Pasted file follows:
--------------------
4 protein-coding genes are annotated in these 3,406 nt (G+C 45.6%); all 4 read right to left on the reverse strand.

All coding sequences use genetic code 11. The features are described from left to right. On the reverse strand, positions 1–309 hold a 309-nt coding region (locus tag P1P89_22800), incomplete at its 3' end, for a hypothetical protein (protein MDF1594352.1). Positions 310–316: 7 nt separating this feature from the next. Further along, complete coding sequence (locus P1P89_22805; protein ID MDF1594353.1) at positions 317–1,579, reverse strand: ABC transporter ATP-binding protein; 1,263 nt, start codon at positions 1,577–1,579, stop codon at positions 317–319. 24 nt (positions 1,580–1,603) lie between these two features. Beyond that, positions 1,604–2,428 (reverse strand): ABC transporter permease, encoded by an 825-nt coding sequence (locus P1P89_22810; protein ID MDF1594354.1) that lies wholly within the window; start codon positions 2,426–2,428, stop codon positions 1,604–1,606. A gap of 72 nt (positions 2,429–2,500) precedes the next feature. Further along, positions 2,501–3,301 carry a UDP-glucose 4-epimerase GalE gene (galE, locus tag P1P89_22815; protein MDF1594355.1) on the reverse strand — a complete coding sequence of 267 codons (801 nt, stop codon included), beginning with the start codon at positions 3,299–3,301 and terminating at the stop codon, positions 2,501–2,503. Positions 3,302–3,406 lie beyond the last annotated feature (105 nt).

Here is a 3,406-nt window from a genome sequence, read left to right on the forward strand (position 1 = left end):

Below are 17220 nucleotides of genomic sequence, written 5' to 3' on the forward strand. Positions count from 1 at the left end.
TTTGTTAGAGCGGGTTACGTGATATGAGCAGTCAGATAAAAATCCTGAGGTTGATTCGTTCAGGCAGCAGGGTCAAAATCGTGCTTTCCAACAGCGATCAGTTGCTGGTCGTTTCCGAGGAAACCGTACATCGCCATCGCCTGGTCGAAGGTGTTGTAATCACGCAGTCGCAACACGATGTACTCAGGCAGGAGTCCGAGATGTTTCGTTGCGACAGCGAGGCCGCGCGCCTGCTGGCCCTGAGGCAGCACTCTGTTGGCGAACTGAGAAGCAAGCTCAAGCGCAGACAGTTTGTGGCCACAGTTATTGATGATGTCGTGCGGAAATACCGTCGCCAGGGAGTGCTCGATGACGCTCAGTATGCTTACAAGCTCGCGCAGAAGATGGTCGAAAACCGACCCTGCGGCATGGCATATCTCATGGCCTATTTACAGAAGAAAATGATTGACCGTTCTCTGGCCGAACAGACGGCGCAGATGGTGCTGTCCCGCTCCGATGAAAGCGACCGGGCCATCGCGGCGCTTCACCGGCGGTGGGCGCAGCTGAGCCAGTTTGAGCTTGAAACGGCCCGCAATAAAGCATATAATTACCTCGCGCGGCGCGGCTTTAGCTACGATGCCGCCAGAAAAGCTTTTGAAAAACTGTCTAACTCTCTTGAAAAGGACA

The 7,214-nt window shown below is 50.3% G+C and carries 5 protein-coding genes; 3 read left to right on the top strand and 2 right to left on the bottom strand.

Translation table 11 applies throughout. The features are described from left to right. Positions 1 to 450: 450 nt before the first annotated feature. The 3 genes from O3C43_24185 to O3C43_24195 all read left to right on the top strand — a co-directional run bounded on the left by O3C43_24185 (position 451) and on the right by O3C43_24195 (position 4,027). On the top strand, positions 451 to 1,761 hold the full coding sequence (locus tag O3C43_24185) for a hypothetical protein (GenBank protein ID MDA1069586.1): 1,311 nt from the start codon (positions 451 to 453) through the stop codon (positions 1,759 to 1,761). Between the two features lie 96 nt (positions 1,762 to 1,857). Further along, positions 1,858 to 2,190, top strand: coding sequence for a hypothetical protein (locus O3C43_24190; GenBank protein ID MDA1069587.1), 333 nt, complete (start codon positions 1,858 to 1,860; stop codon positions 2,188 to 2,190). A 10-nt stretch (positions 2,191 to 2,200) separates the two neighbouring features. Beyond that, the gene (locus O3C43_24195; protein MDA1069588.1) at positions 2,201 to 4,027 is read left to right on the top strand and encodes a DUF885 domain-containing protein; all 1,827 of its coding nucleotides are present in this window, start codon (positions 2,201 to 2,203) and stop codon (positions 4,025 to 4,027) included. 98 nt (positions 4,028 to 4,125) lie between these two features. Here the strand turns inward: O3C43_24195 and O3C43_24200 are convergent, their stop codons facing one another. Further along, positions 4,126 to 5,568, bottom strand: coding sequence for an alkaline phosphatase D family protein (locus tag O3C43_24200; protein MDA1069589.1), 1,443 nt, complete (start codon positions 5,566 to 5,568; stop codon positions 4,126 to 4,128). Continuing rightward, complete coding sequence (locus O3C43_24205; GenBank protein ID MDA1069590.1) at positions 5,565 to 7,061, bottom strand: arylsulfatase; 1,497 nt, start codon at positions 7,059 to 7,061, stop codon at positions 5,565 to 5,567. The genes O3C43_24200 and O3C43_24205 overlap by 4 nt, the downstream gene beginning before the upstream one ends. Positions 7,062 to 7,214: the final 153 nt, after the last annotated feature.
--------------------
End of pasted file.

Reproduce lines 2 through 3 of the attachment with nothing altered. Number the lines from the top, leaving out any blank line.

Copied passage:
All coding sequences use genetic code 11. The features are described from left to right. On the reverse strand, positions 1–309 hold a 309-nt coding region (locus tag P1P89_22800), incomplete at its 3' end, for a hypothetical protein (protein MDF1594352.1). Positions 310–316: 7 nt separating this feature from the next. Further along, complete coding sequence (locus P1P89_22805; protein ID MDF1594353.1) at positions 317–1,579, reverse strand: ABC transporter ATP-binding protein; 1,263 nt, start codon at positions 1,577–1,579, stop codon at positions 317–319. 24 nt (positions 1,580–1,603) lie between these two features. Beyond that, positions 1,604–2,428 (reverse strand): ABC transporter permease, encoded by an 825-nt coding sequence (locus P1P89_22810; protein ID MDF1594354.1) that lies wholly within the window; start codon positions 2,426–2,428, stop codon positions 1,604–1,606. A gap of 72 nt (positions 2,429–2,500) precedes the next feature. Further along, positions 2,501–3,301 carry a UDP-glucose 4-epimerase GalE gene (galE, locus tag P1P89_22815; protein MDF1594355.1) on the reverse strand — a complete coding sequence of 267 codons (801 nt, stop codon included), beginning with the start codon at positions 3,299–3,301 and terminating at the stop codon, positions 2,501–2,503. Positions 3,302–3,406 lie beyond the last annotated feature (105 nt).

Here is a 3,406-nt window from a genome sequence, read left to right on the forward strand (position 1 = left end):